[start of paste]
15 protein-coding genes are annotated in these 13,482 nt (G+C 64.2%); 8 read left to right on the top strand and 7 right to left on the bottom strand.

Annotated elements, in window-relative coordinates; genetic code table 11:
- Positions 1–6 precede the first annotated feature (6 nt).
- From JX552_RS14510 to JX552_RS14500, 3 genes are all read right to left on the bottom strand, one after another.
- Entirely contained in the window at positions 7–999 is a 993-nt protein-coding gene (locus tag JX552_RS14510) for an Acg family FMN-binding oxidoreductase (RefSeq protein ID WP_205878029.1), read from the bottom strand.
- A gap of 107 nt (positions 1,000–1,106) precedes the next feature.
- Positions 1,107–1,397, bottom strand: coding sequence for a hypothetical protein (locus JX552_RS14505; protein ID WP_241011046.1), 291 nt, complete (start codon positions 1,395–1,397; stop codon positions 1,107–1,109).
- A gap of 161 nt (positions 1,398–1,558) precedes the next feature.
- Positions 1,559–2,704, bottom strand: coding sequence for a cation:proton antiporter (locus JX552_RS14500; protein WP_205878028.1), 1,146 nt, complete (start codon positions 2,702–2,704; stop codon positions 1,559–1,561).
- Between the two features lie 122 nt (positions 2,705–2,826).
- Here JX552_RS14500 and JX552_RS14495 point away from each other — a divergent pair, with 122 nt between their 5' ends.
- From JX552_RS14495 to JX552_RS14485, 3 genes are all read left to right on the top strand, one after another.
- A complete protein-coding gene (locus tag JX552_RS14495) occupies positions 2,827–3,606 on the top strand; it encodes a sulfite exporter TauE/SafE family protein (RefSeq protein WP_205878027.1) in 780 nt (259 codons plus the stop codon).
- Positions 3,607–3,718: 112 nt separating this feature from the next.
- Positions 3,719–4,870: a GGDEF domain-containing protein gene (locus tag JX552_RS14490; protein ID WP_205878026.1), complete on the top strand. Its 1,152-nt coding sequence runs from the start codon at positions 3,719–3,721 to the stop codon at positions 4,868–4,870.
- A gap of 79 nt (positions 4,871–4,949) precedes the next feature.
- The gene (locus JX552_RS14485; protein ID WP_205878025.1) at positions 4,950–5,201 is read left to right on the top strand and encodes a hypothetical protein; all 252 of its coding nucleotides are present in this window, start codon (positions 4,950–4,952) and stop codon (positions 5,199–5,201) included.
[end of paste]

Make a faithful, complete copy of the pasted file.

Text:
15 protein-coding genes are annotated in these 13,482 nt (G+C 64.2%); 8 read left to right on the top strand and 7 right to left on the bottom strand.

Annotated elements, in window-relative coordinates; genetic code table 11:
- Positions 1–6 precede the first annotated feature (6 nt).
- From JX552_RS14510 to JX552_RS14500, 3 genes are all read right to left on the bottom strand, one after another.
- Entirely contained in the window at positions 7–999 is a 993-nt protein-coding gene (locus tag JX552_RS14510) for an Acg family FMN-binding oxidoreductase (RefSeq protein ID WP_205878029.1), read from the bottom strand.
- A gap of 107 nt (positions 1,000–1,106) precedes the next feature.
- Positions 1,107–1,397, bottom strand: coding sequence for a hypothetical protein (locus JX552_RS14505; protein ID WP_241011046.1), 291 nt, complete (start codon positions 1,395–1,397; stop codon positions 1,107–1,109).
- A gap of 161 nt (positions 1,398–1,558) precedes the next feature.
- Positions 1,559–2,704, bottom strand: coding sequence for a cation:proton antiporter (locus JX552_RS14500; protein WP_205878028.1), 1,146 nt, complete (start codon positions 2,702–2,704; stop codon positions 1,559–1,561).
- Between the two features lie 122 nt (positions 2,705–2,826).
- Here JX552_RS14500 and JX552_RS14495 point away from each other — a divergent pair, with 122 nt between their 5' ends.
- From JX552_RS14495 to JX552_RS14485, 3 genes are all read left to right on the top strand, one after another.
- A complete protein-coding gene (locus tag JX552_RS14495) occupies positions 2,827–3,606 on the top strand; it encodes a sulfite exporter TauE/SafE family protein (RefSeq protein WP_205878027.1) in 780 nt (259 codons plus the stop codon).
- Positions 3,607–3,718: 112 nt separating this feature from the next.
- Positions 3,719–4,870: a GGDEF domain-containing protein gene (locus tag JX552_RS14490; protein ID WP_205878026.1), complete on the top strand. Its 1,152-nt coding sequence runs from the start codon at positions 3,719–3,721 to the stop codon at positions 4,868–4,870.
- A gap of 79 nt (positions 4,871–4,949) precedes the next feature.
- The gene (locus JX552_RS14485; protein ID WP_205878025.1) at positions 4,950–5,201 is read left to right on the top strand and encodes a hypothetical protein; all 252 of its coding nucleotides are present in this window, start codon (positions 4,950–4,952) and stop codon (positions 5,199–5,201) included.